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Construction equipment distributor asks panel to revive antitrust claims

A jury should decide whether a trio of competitors coerced an auction sales site to shut International Construction Products out of the North American heavy construction equipment market, an attorney for the company told the 11th Circuit.

ATLANTA (CN) — An attorney for a now-defunct construction equipment distributor asked an 11th Circuit panel on Tuesday to revive an antitrust lawsuit against three equipment dealers who it says colluded to shut the distributor out of the North American sales market.

International Construction Products LLC, which imported Chinese-manufactured Lonking heavy construction equipment, accused Ring Power Corporation and two other dealers of pressuring online auctioneer IronPlanet to end its contract with ICP.

The dealers allegedly believed that the used Caterpillar equipment they were auctioning would be devalued by ICP’s deal to sell new equipment to consumers over IronPlanet’s platform.

In a September 2018 lawsuit, ICP alleged that Ring Power, Thompson Tractor Company Inc. and Ziegler Inc. threatened to withhold their equipment from the auction site unless IronPlanet terminated its relationship with the company.

An attorney for the distributor told a three-judge panel of the Atlanta-based appeals court on Tuesday that IronPlanet “acquiesced to the threats” and ended its March 2014 agreement with his client after just one month.

ICP argues a Florida federal judge unfairly ruled in favor of the dealers last year and required that evidence of their involvement in the alleged conspiracy had to be unambiguous.

U.S. District Judge T. Kent Wetherell II ruled no reasonable jury could find the dealers entered into an agreement to exclude ICP as a potential competitor and to pressure IronPlanet into cutting its relationship with the distributor short.

According to court documents, IronPlanet has said it ended the deal with ICP because the partnership had generated only one sale.

Arguing on behalf of ICP, attorney Kannon Shanmugam of Paul Weiss Rifkind Wharton & Garrison urged the panel to reverse Wetherell's ruling.

“The district court seems to require we either have smoking gun evidence of the conspiracy or evidence that the defendants engaged in parallel conduct.. In fact, what we really have here is both,” Shanmugam said. “I think it’s pretty clear from the case law that where defendants share the same ends, they don’t have to use the same means.”

Shanmugam pointed to a “flurry of phone calls” from Frank Fowler, a Ring Power executive, to other dealers in the days and hours before IronPlanet took ICP off its platform as circumstantial evidence of the conspiracy.

In his ruling, Wetherell made note of the cozy relationship between the auction site and the equipment dealers. Both Ring Power and Thompson Tractor Co. had existing business relationships with IronPlanet and Ring Power was also a minority shareholder of the site, according to the order.

But Wetherell found that the dealers’ communications with IronPlanet “do not contain any express or implied threats and … amount to nothing more than mere inquiries and expressions of concern about the impact of IronPlanet’s deal with Plaintiff on the heavy construction equipment industry.”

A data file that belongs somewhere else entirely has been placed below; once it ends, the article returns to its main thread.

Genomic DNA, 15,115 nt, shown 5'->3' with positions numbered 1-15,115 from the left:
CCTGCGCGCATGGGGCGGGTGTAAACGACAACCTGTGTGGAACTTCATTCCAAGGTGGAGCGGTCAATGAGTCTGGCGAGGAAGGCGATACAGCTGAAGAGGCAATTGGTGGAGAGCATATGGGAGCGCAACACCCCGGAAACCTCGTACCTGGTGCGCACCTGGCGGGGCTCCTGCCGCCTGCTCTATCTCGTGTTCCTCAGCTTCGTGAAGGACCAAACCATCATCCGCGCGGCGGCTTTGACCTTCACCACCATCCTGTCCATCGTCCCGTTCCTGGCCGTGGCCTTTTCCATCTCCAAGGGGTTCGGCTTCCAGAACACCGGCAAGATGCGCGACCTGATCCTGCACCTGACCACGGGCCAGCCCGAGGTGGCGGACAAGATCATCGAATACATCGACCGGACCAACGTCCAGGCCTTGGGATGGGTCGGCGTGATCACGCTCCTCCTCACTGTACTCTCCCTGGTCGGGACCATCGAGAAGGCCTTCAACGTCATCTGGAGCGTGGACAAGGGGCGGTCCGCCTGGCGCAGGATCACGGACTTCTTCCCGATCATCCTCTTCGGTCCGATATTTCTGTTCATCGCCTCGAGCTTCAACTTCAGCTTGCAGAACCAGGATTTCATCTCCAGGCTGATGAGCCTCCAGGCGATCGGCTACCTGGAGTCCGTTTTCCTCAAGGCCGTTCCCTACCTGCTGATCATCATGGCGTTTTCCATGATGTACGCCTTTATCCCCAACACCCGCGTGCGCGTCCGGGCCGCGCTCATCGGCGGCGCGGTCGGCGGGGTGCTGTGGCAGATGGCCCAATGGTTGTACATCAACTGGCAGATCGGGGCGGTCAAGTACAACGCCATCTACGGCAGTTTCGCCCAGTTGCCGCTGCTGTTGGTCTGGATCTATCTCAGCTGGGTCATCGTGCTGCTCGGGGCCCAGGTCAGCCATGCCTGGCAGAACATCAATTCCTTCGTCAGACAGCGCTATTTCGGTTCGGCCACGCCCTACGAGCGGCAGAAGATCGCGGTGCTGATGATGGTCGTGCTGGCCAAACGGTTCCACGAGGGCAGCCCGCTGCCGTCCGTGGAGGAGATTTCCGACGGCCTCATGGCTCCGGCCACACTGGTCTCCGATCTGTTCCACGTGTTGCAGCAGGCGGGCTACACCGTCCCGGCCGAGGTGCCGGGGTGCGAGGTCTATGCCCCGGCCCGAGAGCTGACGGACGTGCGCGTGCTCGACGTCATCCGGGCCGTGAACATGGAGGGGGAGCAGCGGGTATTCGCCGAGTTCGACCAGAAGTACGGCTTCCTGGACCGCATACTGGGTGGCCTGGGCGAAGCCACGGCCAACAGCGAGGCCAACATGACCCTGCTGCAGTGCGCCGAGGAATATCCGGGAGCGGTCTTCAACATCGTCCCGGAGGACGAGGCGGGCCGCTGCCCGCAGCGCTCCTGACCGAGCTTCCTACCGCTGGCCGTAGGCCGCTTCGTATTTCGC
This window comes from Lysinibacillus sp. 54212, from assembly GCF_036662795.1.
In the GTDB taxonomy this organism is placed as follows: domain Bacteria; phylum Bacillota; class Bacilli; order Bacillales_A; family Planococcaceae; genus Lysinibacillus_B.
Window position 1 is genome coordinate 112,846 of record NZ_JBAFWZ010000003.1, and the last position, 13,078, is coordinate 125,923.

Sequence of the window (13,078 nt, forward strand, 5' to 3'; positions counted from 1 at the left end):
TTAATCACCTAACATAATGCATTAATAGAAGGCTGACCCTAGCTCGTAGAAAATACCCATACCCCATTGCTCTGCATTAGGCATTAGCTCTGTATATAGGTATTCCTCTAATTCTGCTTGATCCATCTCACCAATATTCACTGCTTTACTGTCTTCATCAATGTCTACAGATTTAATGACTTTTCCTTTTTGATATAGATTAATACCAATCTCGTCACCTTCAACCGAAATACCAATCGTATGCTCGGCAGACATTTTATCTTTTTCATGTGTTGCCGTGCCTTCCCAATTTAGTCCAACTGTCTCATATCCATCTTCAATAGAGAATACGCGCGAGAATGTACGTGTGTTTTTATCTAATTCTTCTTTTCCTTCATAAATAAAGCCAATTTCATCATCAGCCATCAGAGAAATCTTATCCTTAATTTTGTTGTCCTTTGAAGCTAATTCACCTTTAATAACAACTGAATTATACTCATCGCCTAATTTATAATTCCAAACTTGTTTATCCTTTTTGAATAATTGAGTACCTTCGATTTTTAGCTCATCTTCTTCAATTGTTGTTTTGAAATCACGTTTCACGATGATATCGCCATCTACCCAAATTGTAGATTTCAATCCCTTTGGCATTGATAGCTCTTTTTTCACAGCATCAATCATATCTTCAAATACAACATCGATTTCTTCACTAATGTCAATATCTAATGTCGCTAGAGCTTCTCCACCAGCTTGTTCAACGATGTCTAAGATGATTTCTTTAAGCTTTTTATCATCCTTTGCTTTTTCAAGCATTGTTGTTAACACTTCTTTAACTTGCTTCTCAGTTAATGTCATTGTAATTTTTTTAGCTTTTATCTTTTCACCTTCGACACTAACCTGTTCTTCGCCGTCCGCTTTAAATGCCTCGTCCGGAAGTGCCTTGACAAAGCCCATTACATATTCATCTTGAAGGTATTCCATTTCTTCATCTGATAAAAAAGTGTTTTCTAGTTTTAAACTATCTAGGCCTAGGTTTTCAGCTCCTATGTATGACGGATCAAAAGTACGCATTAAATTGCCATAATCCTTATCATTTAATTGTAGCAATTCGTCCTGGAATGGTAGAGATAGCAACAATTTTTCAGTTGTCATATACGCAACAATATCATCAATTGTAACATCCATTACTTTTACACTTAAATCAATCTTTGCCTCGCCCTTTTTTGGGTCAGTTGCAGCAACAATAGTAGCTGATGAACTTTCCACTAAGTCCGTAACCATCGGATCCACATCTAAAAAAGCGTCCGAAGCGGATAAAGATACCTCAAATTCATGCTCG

An attorney for Ring Power, Gerald Giurato of Murphy & Anderson, told the 11th Circuit judges that phone calls between Fowler and IronPlanet CEO Greg Owens days before ICP was removed from the site were not unusual.

“Fowler and Mr. Owens talked regularly,” Giurato said. “Ring Power was an investor in IronPlanet… There were 74 investors in IronPlanet. They were interested in what was happening at the time, they wanted to know what was happening with their investment.”

Attorney Jeremy Heep of Troutman Pepper, who represents Thompson Tractor Co., echoed Giurato's arguments, telling the panel that phone calls between his client and Ring Power were simply part of a “pro-competitive business transaction.”

But the actual content of the calls between the various parties is unclear. Members of the panel questioned whether the conversations were merely expressions of concern or evidence of a pressure campaign.

Senior U.S. District Judge Harvey Schlesinger, a George H.W. Bush appointee sitting by designation from the Middle District of Florida, asked whether it was ICP’s responsibility to establish what the calls were regarding.

“Just because there were calls doesn’t mean you can let a jury speculate on what the calls were about,” the judge said. “What if the telephone calls were about are we going to play golf on Saturday? Does that give enough for a jury to speculate that they were colluding?”

Shanmugam argued this is a classic example of a situation where a jury could draw inferences based on the evidence to find that the calls were made in furtherance of the conspiracy.

The attorney also pointed to emails sent to IronPlanet indicating that a deal to auction Thompson Tractor equipment would remain in a “holding pattern” unless the auction site issued a statement regarding the deal with ICP.

Asked by Donald Trump-appointed U.S. Circuit Judge Elizabeth Branch how this evidence was linked to show a “concerted action,” Shanmugam replied that a jury should decide whether the evidence shows coordination.  

Schlesinger and Branch were joined on the panel by U.S. Circuit Judge Britt Grant, another Trump appointee.

The 2018 lawsuit filed by ICP was preceded by a 2015 lawsuit against Caterpillar in Delaware federal court. In September, a Delaware federal judge refused to find in favor of Caterpillar and ruled that a jury could find it had pressured IronPlanet to end its business relationship with ICP.

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